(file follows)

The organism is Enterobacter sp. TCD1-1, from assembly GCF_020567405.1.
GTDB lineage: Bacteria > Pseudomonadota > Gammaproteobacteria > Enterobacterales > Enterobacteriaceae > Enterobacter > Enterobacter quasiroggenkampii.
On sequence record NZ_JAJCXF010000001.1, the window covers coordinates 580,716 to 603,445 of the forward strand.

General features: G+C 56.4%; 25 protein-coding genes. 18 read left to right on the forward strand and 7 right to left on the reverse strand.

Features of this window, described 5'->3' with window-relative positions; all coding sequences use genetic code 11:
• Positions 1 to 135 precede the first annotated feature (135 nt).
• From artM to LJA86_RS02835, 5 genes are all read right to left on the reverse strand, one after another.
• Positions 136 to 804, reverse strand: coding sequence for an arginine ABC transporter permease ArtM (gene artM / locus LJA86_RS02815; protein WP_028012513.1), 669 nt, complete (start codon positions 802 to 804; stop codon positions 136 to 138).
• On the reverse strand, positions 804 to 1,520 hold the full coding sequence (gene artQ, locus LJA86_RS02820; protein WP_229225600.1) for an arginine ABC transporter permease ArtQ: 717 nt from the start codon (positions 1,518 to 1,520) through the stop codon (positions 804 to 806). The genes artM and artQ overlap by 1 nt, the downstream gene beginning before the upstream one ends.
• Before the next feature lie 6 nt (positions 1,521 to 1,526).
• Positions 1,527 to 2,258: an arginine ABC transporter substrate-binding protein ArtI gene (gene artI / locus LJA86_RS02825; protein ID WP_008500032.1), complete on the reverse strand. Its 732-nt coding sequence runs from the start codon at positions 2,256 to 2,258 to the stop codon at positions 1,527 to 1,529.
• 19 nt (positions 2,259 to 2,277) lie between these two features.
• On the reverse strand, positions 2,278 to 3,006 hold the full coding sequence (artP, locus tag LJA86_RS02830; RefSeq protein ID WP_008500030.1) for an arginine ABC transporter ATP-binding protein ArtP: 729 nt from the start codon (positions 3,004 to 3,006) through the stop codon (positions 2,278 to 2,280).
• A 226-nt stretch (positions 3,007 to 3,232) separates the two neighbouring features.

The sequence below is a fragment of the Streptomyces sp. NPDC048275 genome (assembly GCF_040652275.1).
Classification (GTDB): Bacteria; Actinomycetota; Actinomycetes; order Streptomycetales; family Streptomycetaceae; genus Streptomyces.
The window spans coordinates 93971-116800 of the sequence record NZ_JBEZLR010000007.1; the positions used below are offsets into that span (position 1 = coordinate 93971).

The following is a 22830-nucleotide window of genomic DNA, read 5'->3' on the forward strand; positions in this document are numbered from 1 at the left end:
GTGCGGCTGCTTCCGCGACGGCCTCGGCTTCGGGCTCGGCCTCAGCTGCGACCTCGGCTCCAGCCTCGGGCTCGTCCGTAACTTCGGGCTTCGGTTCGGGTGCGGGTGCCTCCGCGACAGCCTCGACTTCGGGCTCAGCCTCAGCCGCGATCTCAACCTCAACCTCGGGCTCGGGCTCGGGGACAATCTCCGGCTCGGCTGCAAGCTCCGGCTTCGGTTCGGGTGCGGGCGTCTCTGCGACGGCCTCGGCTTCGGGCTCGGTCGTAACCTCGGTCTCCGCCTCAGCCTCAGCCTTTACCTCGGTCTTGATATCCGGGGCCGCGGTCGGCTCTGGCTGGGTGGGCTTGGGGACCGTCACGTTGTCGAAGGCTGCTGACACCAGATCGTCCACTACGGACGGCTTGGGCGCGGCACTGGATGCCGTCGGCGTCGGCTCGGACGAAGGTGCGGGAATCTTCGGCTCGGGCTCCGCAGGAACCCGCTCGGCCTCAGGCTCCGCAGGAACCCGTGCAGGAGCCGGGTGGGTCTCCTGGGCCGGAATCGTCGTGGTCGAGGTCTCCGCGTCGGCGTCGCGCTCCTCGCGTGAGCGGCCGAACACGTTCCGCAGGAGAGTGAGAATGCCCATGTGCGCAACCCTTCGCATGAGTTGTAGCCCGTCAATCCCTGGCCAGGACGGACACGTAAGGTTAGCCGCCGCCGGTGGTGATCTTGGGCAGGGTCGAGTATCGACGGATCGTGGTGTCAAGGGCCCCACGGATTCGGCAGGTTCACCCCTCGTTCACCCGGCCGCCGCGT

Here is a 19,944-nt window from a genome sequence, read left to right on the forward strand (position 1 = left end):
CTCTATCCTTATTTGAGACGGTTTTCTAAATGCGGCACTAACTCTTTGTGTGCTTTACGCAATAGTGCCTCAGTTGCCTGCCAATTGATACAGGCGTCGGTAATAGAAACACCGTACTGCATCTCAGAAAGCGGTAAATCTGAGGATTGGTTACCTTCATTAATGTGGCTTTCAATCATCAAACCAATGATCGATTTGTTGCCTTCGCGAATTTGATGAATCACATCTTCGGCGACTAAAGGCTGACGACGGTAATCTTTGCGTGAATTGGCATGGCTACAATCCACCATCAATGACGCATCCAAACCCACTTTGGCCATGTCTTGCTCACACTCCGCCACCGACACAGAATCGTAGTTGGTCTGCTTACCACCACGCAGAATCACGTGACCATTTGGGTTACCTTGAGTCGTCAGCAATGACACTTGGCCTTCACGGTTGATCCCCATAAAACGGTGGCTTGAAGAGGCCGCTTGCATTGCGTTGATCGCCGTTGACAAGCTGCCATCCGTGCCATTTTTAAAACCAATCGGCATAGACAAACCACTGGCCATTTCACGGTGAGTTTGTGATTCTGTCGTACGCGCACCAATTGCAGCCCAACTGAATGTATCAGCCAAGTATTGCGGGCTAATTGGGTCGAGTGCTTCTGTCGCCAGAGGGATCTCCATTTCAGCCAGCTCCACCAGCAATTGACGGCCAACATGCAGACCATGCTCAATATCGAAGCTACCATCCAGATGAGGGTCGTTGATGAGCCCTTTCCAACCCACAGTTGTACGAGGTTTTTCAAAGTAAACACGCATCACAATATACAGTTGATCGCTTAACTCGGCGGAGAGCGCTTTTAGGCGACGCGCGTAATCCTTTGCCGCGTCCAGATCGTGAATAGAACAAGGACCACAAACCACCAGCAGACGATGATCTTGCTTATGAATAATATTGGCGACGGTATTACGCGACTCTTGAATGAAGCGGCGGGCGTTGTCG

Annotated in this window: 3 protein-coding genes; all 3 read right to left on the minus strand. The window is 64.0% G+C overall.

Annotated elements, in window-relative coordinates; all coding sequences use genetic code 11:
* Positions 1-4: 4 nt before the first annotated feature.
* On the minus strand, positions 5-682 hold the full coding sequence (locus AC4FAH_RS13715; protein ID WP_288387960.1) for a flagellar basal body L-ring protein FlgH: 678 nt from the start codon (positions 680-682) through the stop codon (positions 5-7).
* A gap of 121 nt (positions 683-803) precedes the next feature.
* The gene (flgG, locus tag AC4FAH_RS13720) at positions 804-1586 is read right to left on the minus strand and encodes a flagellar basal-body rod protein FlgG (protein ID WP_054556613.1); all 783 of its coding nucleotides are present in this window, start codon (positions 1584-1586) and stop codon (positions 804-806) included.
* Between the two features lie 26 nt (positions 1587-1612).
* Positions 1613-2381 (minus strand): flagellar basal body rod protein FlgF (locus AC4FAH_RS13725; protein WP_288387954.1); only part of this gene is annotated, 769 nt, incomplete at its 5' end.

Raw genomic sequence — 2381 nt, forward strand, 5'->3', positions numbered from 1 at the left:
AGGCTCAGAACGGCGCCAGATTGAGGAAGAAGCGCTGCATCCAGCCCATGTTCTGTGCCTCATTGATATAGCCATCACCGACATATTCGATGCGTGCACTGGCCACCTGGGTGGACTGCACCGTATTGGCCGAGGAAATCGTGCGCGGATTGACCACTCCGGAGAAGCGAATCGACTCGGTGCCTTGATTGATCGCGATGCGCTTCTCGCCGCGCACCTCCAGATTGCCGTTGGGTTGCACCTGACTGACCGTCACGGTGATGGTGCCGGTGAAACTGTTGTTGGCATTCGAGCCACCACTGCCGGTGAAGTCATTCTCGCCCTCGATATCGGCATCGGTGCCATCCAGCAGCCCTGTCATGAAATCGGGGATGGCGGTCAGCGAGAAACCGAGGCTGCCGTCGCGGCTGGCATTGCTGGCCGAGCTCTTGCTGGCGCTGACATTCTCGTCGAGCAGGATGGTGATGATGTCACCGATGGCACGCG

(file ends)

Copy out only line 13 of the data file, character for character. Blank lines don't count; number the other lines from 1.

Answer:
• On the reverse strand, positions 2,278 to 3,006 hold the full coding sequence (artP, locus tag LJA86_RS02830; RefSeq protein ID WP_008500030.1) for an arginine ABC transporter ATP-binding protein ArtP: 729 nt from the start codon (positions 3,004 to 3,006) through the stop codon (positions 2,278 to 2,280).